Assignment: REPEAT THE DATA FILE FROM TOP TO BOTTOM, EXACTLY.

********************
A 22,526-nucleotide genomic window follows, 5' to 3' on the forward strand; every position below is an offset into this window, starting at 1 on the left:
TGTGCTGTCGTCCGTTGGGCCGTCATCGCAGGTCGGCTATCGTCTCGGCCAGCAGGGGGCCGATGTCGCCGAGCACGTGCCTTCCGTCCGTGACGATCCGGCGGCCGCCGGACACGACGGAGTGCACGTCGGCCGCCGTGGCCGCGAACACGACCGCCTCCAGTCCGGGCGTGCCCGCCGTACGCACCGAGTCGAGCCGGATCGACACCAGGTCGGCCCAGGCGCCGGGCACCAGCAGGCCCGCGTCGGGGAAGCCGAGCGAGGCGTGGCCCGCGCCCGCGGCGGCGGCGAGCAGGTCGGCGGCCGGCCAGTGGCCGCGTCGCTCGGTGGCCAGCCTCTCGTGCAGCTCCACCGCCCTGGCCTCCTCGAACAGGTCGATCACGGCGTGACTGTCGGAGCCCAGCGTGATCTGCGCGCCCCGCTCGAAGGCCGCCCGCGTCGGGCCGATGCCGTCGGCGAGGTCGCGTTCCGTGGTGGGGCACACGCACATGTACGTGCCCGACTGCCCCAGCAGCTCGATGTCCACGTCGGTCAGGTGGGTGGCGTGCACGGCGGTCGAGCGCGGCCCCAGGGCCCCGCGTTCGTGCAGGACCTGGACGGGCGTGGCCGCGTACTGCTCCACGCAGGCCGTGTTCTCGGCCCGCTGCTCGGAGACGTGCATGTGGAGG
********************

A 22,526-nucleotide genomic window follows, 5' to 3' on the forward strand; every position below is an offset into this window, starting at 1 on the left:
TGTGCTGTCGTCCGTTGGGCCGTCATCGCAGGTCGGCTATCGTCTCGGCCAGCAGGGGGCCGATGTCGCCGAGCACGTGCCTTCCGTCCGTGACGATCCGGCGGCCGCCGGACACGACGGAGTGCACGTCGGCCGCCGTGGCCGCGAACACGACCGCCTCCAGTCCGGGCGTGCCCGCCGTACGCACCGAGTCGAGCCGGATCGACACCAGGTCGGCCCAGGCGCCGGGCACCAGCAGGCCCGCGTCGGGGAAGCCGAGCGAGGCGTGGCCCGCGCCCGCGGCGGCGGCGAGCAGGTCGGCGGCCGGCCAGTGGCCGCGTCGCTCGGTGGCCAGCCTCTCGTGCAGCTCCACCGCCCTGGCCTCCTCGAACAGGTCGATCACGGCGTGACTGTCGGAGCCCAGCGTGATCTGCGCGCCCCGCTCGAAGGCCGCCCGCGTCGGGCCGATGCCGTCGGCGAGGTCGCGTTCCGTGGTGGGGCACACGCACATGTACGTGCCCGACTGCCCCAGCAGCTCGATGTCCACGTCGGTCAGGTGGGTGGCGTGCACGGCGGTCGAGCGCGGCCCCAGGGCCCCGCGTTCGTGCAGGACCTGGACGGGCGTGGCCGCGTACTGCTCCACGCAGGCCGTGTTCTCGGCCCGCTGCTCGGAGACGTGCATGTGGAGG